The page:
BOSTON (CBS) – Police in Boston are stepping up security in the wake of the bombings in New Jersey and New York.

Surveillance video helped authorities capture the suspect, 28-year-old Ahmad Khan Rahami.

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“Quite frankly, this is the new face of terrorism,” WBZ security analyst Ed Davis said.

Bombing suspect Ahmad Khan Rahami captured on surveillance camera (WCBS)

Bombing suspect Ahmad Khan Rahami captured on surveillance camera (WCBS)

Davis knows terrorism well. He was Boston’s Police Commissioner in 2013 during the marathon bombings.

“The bomb that was put in New York, the two bombs the pressure cooker bombs were very similar in make-up to what we saw here in Boston but despite those similarities there were differences,” Davis said.

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Like the type of explosives used inside the bombs and the triggering device. Davis says the Tsarnaev brothers set off their bombs with a remote control. The suspect in New York detonated the bomb with a cell phone.

“That allows the device to be set off from anywhere in the world,” Davis said. “The fact that he was able to get this done, to me shows a level of sophistication that requires training.”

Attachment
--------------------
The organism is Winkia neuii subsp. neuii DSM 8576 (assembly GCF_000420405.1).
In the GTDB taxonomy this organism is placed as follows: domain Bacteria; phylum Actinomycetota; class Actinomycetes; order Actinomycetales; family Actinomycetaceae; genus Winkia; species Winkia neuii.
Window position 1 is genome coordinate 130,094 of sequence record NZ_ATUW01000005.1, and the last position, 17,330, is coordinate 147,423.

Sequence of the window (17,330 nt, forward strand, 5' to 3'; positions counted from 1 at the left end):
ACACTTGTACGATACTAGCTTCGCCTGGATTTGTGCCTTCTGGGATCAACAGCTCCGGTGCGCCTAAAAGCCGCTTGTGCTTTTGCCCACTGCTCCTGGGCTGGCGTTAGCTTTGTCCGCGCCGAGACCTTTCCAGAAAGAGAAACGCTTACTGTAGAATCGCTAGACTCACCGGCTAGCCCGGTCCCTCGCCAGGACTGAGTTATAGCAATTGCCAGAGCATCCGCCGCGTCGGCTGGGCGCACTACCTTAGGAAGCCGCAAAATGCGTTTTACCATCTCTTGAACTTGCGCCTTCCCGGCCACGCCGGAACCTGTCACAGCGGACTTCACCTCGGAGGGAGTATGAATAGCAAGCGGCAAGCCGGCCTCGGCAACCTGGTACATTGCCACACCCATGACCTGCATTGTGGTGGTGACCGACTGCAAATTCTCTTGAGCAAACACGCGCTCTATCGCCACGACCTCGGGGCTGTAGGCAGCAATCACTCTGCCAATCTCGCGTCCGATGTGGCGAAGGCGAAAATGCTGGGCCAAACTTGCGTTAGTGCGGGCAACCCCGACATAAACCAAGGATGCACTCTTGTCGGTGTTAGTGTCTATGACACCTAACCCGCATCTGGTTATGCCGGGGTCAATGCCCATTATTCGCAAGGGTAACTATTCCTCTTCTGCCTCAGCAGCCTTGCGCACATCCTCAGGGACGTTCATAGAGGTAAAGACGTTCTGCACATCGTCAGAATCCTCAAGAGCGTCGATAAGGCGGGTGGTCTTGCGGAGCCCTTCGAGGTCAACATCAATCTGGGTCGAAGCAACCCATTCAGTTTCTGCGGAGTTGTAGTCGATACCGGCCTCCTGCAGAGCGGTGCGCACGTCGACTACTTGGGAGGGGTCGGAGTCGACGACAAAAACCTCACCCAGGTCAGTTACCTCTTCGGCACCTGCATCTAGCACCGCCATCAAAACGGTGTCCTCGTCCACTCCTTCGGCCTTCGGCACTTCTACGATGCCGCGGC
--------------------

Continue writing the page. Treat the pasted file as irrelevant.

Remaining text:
Pressure cooker device found blocks away from explosion in New York City (CBS)

Pressure cooker device found blocks away from explosion in New York City (CBS)

WBZ has learned Rahami traveled to his native country of Afghanistan multiple times, according to law enforcement sources. As a standard procedure, he was questioned every time he returned to the U.S. but was not on the radar as someone who might have been radicalized.

Davis says combating homegrown terrorism is not easy. “You have to prosecute in the war overseas in Syria and Iraq and do preventive stuff in the United States with just as much dedication,” he says.

He says if you see something, say something.

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“It’s going to be decades before this is over,” Davis said. “We need to adapt to it, be vigilant but also not be frightened.”